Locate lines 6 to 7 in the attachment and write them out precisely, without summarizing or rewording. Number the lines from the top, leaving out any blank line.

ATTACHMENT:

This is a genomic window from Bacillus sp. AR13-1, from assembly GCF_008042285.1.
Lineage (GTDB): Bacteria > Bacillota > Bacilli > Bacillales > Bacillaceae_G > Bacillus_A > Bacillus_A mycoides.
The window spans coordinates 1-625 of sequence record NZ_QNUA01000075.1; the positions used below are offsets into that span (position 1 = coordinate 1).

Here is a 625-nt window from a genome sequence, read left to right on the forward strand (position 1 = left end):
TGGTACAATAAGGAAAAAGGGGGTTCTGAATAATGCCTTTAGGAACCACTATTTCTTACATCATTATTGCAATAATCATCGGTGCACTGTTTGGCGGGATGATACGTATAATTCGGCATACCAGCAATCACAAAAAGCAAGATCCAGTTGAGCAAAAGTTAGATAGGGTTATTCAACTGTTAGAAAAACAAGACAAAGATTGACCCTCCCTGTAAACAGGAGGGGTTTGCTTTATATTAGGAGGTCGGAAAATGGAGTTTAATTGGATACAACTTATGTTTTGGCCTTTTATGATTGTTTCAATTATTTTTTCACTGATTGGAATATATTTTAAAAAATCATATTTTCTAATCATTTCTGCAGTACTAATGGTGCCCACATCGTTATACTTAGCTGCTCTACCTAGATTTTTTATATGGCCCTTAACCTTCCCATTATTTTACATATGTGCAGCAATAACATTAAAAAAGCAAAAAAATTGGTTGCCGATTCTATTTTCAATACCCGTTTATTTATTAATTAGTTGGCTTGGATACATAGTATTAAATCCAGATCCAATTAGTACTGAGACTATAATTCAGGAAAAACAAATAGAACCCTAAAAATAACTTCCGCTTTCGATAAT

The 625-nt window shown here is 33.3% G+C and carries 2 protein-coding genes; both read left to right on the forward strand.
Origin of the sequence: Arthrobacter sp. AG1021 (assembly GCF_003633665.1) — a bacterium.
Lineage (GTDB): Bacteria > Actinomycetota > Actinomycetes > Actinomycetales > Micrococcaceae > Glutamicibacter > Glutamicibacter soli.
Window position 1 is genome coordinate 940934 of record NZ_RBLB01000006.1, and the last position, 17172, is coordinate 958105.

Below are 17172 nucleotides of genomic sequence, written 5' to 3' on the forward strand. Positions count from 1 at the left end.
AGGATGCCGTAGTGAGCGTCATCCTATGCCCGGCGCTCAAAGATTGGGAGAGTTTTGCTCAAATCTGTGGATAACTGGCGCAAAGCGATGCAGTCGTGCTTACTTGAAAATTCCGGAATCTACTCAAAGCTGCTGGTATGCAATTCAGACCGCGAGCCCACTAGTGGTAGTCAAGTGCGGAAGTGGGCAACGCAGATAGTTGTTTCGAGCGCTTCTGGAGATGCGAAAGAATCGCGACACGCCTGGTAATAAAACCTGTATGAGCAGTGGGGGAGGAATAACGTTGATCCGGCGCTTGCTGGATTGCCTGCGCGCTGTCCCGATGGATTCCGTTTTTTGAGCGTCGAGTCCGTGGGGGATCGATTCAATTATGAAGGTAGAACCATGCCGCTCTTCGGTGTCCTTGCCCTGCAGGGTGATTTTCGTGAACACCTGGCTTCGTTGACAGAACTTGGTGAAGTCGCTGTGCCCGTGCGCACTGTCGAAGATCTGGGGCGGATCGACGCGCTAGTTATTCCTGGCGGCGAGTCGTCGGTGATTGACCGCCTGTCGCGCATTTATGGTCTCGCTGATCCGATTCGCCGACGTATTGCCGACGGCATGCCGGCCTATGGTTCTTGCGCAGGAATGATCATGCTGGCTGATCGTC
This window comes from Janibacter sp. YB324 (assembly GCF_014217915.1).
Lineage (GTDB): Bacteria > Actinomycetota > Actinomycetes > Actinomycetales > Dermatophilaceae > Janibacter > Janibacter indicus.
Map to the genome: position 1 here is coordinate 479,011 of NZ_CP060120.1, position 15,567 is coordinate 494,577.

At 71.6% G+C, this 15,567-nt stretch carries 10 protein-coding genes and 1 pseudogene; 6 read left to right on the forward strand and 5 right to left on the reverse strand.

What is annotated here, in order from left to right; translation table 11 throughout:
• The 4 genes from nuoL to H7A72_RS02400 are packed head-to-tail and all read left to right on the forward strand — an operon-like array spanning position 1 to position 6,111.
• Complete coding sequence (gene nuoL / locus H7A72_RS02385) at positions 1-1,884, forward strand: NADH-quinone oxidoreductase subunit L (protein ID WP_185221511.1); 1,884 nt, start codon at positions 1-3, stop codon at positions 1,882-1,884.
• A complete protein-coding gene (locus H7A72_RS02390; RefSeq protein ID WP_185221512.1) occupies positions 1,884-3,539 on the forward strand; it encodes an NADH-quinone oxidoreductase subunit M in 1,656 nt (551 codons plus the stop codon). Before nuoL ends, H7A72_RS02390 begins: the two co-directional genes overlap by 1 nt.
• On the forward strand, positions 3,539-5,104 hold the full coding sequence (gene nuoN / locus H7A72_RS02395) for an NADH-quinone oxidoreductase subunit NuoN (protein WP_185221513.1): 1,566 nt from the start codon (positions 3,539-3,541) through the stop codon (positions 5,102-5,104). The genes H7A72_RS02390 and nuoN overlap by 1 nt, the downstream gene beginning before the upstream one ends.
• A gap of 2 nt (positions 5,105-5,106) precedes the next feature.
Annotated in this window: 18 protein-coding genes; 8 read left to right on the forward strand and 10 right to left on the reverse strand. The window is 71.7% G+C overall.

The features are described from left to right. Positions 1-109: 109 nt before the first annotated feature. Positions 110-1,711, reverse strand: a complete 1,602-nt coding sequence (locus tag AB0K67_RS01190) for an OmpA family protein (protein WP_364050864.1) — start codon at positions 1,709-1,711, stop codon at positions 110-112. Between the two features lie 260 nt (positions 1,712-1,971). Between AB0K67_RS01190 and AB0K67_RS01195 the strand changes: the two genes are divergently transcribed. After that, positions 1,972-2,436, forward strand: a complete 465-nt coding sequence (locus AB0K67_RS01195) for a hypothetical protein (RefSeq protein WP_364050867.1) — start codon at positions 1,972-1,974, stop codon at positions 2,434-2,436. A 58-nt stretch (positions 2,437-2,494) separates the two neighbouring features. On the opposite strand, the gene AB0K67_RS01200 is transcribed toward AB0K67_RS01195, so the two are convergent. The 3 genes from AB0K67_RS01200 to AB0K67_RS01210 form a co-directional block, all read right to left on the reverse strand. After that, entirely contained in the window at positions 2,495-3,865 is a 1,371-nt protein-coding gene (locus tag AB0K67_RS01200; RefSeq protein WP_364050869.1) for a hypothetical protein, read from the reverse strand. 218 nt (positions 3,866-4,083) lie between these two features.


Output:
The 625-nt window shown here is 33.3% G+C and carries 2 protein-coding genes; both read left to right on the forward strand.
Origin of the sequence: Arthrobacter sp. AG1021 (assembly GCF_003633665.1) — a bacterium.